People from all backgrounds may end up with a substance abuse disorder that drives their drug use. Some of these individuals, including professionals trying to avoid criminal prosecution, might turn to prescription medication instead of banned substances. A common example involves using opioid medication instead of heroin to achieve relatively similar physical effects.
Contrary to popular belief among many people who misuse prescription medication, the possibility of securing a prescription does not make the abuse of prescription medication any less illegal. Any use or possession of a controlled substance, like narcotic painkillers, without the direct supervision of a medical professional can result in someone’s arrest and prosecution.
Providing medication to others
Anyone with more prescription medication than they intend to use should find a safe way to dispose of the remaining medication. Many medical offices and police departments offer safe medication disposal options to prevent those unused pills from making their way onto the unregulated market. Anyone who sells or gives their medication to someone else could end up prosecuted for the act of transferring that medication. They could also face charges if the recipient overdoses or causes the death of another person while under the influence of that medication in some cases.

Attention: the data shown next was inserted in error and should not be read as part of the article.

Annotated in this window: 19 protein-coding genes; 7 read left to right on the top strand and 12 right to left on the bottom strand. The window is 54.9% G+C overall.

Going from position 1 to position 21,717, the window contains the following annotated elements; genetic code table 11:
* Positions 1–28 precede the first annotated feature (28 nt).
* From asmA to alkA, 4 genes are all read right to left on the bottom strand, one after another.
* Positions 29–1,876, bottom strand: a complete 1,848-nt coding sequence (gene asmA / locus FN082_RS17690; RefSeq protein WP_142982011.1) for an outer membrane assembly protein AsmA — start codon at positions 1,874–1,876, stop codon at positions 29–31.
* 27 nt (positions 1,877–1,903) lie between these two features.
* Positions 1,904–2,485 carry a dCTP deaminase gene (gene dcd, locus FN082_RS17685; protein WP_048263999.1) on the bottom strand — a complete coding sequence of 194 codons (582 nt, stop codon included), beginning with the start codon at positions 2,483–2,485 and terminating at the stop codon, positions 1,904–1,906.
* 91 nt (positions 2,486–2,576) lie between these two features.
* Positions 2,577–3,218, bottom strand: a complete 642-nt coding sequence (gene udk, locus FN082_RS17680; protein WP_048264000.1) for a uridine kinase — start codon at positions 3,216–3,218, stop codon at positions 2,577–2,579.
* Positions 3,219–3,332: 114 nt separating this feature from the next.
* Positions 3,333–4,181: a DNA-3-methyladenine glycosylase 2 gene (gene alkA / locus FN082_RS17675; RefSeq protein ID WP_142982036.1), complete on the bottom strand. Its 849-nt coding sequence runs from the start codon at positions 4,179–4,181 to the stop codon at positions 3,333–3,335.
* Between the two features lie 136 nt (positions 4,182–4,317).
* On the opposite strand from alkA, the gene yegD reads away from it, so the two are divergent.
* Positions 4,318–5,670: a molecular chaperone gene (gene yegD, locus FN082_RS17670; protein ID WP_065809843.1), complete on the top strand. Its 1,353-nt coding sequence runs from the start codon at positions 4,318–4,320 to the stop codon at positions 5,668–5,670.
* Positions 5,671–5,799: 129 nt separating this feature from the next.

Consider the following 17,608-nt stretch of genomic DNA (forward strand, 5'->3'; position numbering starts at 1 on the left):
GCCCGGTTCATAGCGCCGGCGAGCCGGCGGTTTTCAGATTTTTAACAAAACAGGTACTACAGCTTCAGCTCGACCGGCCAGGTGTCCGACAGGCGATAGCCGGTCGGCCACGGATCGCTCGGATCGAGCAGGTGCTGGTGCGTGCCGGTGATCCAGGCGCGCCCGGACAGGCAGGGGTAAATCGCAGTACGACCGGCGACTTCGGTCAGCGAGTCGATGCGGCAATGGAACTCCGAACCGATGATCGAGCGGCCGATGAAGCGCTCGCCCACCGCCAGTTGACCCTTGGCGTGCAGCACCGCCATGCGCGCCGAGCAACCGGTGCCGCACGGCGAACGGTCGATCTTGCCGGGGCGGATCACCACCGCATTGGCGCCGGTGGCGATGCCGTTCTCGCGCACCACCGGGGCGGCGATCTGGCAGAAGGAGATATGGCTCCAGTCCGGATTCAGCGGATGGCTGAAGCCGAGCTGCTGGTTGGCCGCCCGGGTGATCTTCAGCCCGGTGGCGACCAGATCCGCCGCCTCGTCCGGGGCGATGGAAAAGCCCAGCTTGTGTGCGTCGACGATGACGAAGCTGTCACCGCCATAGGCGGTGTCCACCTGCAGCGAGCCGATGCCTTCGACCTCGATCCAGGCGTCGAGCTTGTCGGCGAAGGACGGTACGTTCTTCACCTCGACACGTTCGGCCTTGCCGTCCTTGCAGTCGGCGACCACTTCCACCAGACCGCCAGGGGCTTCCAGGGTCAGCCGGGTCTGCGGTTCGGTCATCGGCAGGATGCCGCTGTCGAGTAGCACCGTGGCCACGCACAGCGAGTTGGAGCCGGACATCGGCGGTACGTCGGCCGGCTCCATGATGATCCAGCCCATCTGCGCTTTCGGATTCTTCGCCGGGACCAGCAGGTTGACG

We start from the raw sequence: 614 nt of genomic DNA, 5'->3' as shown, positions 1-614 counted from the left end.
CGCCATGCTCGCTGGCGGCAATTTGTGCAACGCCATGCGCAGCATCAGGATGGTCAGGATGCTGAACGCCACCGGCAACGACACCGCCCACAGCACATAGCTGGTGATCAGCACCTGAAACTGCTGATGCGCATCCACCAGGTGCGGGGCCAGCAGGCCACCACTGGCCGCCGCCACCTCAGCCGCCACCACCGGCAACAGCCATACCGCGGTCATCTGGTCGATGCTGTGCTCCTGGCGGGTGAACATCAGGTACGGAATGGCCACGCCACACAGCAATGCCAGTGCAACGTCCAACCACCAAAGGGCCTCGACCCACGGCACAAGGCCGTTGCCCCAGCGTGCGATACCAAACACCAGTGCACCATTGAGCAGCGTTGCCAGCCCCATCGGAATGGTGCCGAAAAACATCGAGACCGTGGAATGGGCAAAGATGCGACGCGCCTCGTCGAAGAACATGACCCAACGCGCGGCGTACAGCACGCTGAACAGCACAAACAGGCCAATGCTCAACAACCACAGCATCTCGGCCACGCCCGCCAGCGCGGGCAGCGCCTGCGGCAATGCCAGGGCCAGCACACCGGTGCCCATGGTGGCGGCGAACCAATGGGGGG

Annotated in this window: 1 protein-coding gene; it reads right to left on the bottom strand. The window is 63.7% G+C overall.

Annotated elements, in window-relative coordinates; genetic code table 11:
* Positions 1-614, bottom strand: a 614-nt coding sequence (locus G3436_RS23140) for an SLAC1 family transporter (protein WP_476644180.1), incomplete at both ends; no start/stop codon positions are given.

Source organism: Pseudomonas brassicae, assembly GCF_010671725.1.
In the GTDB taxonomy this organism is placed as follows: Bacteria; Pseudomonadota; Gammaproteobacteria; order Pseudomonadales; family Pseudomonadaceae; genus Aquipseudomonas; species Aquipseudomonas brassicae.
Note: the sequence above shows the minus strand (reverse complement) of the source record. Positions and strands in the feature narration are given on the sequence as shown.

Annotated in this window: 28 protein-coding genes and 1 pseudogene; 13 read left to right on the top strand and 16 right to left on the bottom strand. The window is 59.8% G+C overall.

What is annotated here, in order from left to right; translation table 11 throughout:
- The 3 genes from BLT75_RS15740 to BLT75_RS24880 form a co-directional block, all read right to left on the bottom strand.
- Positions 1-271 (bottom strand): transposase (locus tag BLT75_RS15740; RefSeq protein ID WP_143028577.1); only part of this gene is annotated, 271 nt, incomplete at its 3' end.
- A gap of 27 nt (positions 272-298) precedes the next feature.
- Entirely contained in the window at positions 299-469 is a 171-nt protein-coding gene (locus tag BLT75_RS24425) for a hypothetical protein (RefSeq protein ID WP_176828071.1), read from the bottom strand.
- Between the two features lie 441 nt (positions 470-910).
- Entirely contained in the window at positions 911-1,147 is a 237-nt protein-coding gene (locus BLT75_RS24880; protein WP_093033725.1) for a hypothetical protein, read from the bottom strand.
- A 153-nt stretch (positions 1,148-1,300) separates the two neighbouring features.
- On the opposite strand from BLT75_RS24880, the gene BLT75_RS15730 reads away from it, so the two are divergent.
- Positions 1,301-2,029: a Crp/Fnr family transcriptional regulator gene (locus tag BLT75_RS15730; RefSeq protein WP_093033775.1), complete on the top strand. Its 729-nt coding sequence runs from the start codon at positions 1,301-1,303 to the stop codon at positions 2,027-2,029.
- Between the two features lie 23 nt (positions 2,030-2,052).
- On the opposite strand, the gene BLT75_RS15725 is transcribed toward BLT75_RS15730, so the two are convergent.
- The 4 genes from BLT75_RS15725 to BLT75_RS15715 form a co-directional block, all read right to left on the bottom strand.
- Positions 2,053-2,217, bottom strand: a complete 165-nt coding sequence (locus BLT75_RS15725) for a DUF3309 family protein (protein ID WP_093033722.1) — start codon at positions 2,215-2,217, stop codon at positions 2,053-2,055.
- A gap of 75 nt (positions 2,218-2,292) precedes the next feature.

Using medication without a prescription
Just because someone could possess oxycodone after breaking their legs does not mean it is legal to possess and use the medication after the doctor ends their prescription. Anyone using medication after their doctor ends their prescription, taking a dose beyond what the doctor recommends or otherwise using the medication without medical instruction to do so could potentially face prosecution should they get caught.
Driving while on medication
Many different drugs will affect someone’s ability to drive. Pain relievers, muscle relaxants and sleep aids all have a strong association with increased crash risk. So do certain kinds of psychiatric medications and anti-epilepsy drugs. Patients should always abide by the restrictions on prescription vials advising them not to drive or use heavy machinery, as they could face prosecution if they get arrested while driving after taking their legal prescription medication.
Understanding how seemingly minor mistakes can lead to Georgia drug charges may help people more to safely and responsibly use prescription medication.